Most people knew Charley through running or through his work at the Connecticut Valley Hospital.  For me, though, he was just Grandpa.  When I was a kid, he would be the first person I'd see when me and my brothers came home from school, since mom had to work.  He'd always have half of a cookie and a mini- Charleston Chew Candy Bar for us, as a treat.  As I got older and stopped needing a babysitter, he was still around all the time, in person or (more likely) through the sound of his sledge hammer, ringing through the forest as he broke up rocks to fill pot-holes in our driveway, or split fallen trees to feed our fireplace.  One of the things that has made me most sad in recent years, and especially now, is the absence of these sounds in our lives at home.  For so long his steady work provided an underlying rhythm to our waking hours; hearing the clink... clink... clink... of Grandpa in the woods was beyond comforting.  But now there's a silence in the forest that just doesn't seem right at all.

Grandpa was the most impressive creature of habit anyone could ever hope to meet.  As my dad remarked, after they had been living under the same roof for a couple of years, "you could set your watch by his daily routine," and it was true.  It's this trait, I think, that lead so many people to feel as though Grandpa would just keep on going forever:  After all, if you can split wood in the morning and watch Soaps in the afternoon for thirty years without fail, what's to keep you from doing it for another thirty?  And, unlike a lot of people, there was barely any change at all in Grandpa as he aged, which made him seem immortal.  Sure, he might not have run very much at the end or gotten his weekly KFC, but everything else pretty much remained the same.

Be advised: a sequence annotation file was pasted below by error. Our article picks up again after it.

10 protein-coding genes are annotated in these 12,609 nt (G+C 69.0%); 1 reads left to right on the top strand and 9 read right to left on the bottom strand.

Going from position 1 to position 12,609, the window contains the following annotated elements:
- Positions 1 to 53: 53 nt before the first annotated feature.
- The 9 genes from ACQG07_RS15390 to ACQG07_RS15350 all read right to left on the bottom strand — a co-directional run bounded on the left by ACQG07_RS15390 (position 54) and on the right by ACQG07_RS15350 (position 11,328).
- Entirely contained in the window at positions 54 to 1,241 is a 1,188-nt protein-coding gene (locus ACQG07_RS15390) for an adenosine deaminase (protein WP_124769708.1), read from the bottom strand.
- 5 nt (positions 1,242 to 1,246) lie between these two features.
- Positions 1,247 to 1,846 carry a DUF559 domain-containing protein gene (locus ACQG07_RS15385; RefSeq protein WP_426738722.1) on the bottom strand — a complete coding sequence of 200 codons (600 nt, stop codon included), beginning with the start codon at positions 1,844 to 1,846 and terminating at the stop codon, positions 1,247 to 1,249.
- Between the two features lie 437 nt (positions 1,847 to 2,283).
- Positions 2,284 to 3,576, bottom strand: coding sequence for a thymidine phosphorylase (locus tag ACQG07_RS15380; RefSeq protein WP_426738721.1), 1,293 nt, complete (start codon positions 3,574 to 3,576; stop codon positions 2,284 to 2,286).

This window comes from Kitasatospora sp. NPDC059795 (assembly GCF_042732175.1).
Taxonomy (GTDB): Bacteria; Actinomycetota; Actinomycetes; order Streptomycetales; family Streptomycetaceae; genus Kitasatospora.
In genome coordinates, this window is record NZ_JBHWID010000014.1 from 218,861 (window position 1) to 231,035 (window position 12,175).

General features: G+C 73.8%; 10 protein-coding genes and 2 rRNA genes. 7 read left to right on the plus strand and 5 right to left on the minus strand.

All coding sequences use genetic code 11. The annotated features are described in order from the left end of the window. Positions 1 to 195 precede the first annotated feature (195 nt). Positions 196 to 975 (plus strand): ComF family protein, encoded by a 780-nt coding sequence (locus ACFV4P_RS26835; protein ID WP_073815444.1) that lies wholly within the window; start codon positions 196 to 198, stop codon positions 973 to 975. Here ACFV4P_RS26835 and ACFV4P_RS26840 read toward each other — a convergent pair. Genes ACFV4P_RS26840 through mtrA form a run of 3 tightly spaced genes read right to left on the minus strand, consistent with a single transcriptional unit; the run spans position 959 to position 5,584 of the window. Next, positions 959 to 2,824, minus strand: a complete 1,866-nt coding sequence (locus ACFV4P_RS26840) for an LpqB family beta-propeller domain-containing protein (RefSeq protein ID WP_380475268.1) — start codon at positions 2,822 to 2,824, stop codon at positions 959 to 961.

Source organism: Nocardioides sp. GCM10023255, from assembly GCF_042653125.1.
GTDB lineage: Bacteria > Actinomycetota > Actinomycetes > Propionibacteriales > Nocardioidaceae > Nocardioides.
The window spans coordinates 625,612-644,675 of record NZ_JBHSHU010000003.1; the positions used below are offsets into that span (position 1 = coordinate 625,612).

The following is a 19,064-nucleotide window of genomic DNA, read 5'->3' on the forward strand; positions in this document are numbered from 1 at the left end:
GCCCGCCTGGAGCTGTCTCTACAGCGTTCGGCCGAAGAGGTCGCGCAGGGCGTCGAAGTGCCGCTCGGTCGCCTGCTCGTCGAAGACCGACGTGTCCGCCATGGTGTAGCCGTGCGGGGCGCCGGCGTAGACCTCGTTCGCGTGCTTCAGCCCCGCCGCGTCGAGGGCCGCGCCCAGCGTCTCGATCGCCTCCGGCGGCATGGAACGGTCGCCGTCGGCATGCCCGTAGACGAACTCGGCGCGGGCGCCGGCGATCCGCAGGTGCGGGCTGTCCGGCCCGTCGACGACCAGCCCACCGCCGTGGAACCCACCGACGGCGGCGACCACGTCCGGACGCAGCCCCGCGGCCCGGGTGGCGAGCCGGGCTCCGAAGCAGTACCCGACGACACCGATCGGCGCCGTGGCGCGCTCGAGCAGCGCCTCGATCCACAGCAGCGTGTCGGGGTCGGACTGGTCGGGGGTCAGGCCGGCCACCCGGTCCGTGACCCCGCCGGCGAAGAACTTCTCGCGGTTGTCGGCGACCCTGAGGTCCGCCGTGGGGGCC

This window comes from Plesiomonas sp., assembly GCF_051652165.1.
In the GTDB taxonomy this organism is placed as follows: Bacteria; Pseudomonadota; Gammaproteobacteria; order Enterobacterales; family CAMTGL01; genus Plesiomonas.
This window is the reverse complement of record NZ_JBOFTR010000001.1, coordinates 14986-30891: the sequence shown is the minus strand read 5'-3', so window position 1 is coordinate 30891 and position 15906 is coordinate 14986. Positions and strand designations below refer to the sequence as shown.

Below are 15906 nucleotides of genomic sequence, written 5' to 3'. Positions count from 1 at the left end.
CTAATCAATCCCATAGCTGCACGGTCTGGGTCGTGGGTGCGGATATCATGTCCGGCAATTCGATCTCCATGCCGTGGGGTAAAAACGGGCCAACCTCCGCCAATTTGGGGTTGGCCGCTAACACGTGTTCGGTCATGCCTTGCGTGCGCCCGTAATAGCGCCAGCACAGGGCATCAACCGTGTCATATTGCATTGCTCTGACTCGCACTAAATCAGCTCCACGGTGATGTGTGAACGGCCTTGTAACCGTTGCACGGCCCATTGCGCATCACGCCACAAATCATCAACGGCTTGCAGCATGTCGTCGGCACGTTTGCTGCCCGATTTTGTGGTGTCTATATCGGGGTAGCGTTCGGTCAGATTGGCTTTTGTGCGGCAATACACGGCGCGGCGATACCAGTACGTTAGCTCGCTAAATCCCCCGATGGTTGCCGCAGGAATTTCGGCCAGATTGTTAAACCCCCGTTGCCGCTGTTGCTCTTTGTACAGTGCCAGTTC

He taught us so many things through the way he lived, it's hard to know where to start.  For me, though, I'll always keep in mind the fact that you simply don't need very many things to be happy.  When you get right down to it, it's not important how you look or where you live or what other people might think of you.  He approached everything I ever saw him do so thoughtfully and selflessly, whether it be forestry, running, or other people.  When you spoke to him, you always knew there was nothing hidden in his words; you were having a truly personal conversation.  To put it simply:  Grandpa was the kindest person I've ever know, by a long shot.  We will always miss him very much.

 
At 3:11 PM, Anonymous Dan said...

Thanks for sharing your personal stories and memories about "Doc".
I never knew him personally - only knew of him. As a Connecticut resident and runner for the the better of part of the last 15 years, I would always here stories about Charlie. He was and will continue to be a local legend. I hope everyone keeps him alive and with us by sharing their own "Doc" stories.

 
At 12:23 AM, Anonymous william robbins said...

These stories of my great uncle are pure examples of how great and influential one man can be.I am William Wesley Robbins III.My grandfather is Charlie's brother. I only saw my great uncle at christmas at my grandfathers or at the race where I too ran on thanksgiving.I was blessed with a gift to run passed down from the great genetics of my uncle.I never continued to run to maintain my stamina regretfully.I am though, continually inspired by the fullness of life that can be achieved in life if you live as he did. Thank you all for his insured legacy.
William W. Robbins III